Thursday, December 24, 2009

Cowgirl Sass & Savvy

North Star, OnStar and the Christmas Star

Julie Carter

For centuries and long before time was recorded, our ancestors used the stars for their navigation around the globe.

Fixing the location of the North Star in the night sky, they would head out in that direction in the morning, slay a mastodon or two and return by evening.

The Vikings, and later Columbus, after Isabella sold her jewelry for him to get to America, navigated by sextants and the constellations to maintain a course on uncharted waters.

It could be speculated that the Indians that greeted the New World travelers on the eastern shores of America, had ancestors that got there by crossing the Alaskan land bridge following the migration of reindeer, using the North Star for a point of reference.

The new Americans followed the stars across the country from Virginia, Tennessee, Kentucky and even some from Yankee territory, to the open ranges of Texas and the gold fields of California and the Rocky Mountains.

They came with dreams of riches and a new life on the frontier.

The estimated 13 million cattle driven from South Texas to Kansas, Nebraska, the Dakotas and Montana were guided by a cowboss' fixation on the North Star at night to give direction in the daylight.

Later cattle drives could simply follow the trail left by the earlier herds, but they were still capable of star navigation when the need arose.

Since the time of man, it has been known that in the winter, the run rises in the southeast and sets in the southwest.

In the summer, it rises in the northeast and goes down in the northwest, making the transition at the equinox. The stars shift slightly with the changing of the seasons.

Today, we have this wondrous invention for our most popular mode of transportation - the automobile. OnStar is the push-a-button technology that puts you in touch with a voice to tell you where you are, where you need to go, call for emergency help and a plethora of other options.

Recently, a member of the cowboy set partnered with the bank to own a new pickup truck that came fully loaded with gadgets, digital bells and whistles and, yes, even OnStar.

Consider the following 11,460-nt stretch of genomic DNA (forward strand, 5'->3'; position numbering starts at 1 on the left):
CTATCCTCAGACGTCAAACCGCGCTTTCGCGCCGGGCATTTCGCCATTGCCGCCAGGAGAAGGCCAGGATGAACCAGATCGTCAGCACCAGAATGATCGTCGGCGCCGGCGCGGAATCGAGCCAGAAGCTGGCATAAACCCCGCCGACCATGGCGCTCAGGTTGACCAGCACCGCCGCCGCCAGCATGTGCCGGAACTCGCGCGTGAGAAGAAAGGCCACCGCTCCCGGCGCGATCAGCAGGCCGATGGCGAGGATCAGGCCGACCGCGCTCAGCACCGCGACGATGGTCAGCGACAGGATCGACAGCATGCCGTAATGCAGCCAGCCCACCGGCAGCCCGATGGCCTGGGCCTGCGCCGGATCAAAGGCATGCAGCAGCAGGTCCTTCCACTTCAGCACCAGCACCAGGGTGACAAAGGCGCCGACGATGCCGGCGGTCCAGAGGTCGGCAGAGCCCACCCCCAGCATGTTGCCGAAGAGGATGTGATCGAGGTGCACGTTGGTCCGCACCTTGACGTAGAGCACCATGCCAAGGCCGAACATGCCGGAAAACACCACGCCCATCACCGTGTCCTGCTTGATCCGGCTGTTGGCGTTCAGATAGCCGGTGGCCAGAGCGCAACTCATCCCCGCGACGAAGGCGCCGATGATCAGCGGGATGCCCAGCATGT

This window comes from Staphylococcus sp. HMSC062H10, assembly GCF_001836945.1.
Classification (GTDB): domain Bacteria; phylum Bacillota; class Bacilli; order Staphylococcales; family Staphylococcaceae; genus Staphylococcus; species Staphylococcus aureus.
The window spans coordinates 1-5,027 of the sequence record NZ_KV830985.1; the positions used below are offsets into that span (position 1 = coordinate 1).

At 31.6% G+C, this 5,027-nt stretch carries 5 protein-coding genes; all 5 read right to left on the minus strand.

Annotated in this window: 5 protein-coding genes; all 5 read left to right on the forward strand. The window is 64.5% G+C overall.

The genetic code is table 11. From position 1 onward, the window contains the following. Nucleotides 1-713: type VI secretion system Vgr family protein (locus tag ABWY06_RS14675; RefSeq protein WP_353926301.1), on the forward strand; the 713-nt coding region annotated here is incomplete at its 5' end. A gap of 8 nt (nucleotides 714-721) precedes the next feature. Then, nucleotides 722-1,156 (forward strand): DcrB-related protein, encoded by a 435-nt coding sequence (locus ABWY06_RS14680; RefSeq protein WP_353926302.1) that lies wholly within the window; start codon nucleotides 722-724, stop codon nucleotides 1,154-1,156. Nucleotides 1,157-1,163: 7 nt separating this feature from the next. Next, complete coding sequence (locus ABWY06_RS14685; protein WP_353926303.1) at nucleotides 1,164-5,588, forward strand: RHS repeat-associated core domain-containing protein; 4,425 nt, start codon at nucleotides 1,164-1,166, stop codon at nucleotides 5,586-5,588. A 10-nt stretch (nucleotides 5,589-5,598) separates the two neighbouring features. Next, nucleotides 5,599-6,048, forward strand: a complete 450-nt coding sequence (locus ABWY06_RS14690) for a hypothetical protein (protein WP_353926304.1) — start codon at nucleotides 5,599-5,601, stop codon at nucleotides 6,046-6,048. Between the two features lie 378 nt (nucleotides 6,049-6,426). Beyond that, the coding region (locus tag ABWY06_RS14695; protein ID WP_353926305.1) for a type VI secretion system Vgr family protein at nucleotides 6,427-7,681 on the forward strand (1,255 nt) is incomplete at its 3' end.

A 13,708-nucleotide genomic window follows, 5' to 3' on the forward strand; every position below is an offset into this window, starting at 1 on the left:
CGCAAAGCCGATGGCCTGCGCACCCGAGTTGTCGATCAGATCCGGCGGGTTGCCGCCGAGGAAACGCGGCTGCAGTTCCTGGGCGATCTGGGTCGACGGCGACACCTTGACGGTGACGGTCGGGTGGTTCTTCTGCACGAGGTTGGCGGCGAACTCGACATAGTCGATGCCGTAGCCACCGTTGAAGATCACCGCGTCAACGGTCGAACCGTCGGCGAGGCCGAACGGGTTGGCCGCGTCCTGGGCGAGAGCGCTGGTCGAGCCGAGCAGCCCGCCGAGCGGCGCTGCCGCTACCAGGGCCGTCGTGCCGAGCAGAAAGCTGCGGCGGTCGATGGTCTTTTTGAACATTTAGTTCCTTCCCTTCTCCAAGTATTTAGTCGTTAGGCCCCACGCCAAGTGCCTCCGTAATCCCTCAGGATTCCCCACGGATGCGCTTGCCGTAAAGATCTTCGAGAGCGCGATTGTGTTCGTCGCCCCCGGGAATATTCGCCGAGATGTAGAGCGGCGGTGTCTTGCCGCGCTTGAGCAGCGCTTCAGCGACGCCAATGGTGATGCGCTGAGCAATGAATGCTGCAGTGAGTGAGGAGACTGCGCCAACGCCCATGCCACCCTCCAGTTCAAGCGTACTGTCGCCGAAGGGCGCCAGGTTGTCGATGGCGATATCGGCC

Manfully, he mastered the owner's manual and learned how to operate this wondrous vocal guide, determined to become a member of the modern generation.

One of the first opportunities to use it came when he ventured across the cattle guard and even a few county and state lines, to compete at the U.S. Team Roping Championships in Oklahoma City.

He purposed to use for the first time his new navigational system.

His wife, not so sure about the technology, brought her along her worn, but trusted Rand McNally.

The new Onstar was activated at departure time, and gave vocal directions at every highway change, telling the cowboy which direction and highway number to take.

He later reported that the helpful instruction by the insistent voice was wrong at each and every turn.

"It was like having my mother-in-law in the back seat," he said.

When he turned into the parking lot of the arena in OKC, the Onstar voice told him, "go 12.2 miles east and you will be there."

The cowboy didn't bother to turn on the OnStar guide for his trip home. He decided the stars and Rand McNally would get him there just fine.

Wise cowboys in all seasons are known to be guided by the stars. In this season, we are a reminded of the navigational star that led some other wise men, mounted on camels, along with a few sheepherders, to Bethlehem.

The Star of Bethlehem was the miraculous sign that told the world of the birth of the Christ and led the magi to the stable where they presented Jesus with gifts of gold, frankincense and myrrh.

It was not the only navigational tool in the history of the world, but surely the most important one.

May you all have a blessed Christmas season and keep your eyes on the heavens.

Julie, who is frequently lost in thought and beyond the help of OnStar, can be reached for comment at

1 comment:

John Swindells said...

When Paleoindians came into North America the North Star was not a fixed star as it is today. Closest thing at that time was the Star Vega in the constellation Lyra. It described a small circle in the sky and could have been used for navigation.